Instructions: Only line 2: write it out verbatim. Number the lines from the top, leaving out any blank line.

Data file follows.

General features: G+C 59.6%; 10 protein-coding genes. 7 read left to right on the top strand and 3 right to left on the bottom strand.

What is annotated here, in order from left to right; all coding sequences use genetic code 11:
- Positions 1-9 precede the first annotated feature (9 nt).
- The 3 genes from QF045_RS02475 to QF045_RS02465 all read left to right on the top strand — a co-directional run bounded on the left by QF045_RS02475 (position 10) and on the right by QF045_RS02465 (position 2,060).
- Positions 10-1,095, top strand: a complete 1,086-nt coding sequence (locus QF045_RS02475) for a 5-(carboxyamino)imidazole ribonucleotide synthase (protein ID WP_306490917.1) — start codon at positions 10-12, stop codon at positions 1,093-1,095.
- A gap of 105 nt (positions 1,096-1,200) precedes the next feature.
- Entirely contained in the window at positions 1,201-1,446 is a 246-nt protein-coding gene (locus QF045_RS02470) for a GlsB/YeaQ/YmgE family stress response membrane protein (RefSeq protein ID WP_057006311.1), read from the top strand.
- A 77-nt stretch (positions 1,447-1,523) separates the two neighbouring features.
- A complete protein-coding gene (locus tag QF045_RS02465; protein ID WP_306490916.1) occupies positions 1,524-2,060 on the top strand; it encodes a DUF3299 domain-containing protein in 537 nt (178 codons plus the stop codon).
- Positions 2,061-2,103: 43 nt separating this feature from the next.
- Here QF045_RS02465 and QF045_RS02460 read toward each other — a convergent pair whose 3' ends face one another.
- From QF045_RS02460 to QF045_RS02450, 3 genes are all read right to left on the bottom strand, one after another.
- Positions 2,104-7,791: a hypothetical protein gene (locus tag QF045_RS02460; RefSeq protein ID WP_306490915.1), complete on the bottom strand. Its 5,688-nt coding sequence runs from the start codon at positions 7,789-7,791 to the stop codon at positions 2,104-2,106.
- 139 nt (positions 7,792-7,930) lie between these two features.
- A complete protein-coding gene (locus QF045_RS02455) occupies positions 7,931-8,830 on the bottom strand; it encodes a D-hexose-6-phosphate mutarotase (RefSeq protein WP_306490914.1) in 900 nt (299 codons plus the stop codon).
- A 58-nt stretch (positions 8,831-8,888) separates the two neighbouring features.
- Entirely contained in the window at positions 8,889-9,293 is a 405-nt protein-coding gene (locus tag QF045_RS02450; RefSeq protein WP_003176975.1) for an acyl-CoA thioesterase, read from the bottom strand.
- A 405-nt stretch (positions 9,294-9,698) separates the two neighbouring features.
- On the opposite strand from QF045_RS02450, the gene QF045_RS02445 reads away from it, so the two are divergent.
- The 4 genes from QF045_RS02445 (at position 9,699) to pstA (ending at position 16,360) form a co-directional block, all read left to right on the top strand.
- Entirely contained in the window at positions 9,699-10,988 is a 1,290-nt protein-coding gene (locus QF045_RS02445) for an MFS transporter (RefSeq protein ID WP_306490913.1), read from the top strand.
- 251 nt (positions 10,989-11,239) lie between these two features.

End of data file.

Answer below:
What is annotated here, in order from left to right; all coding sequences use genetic code 11: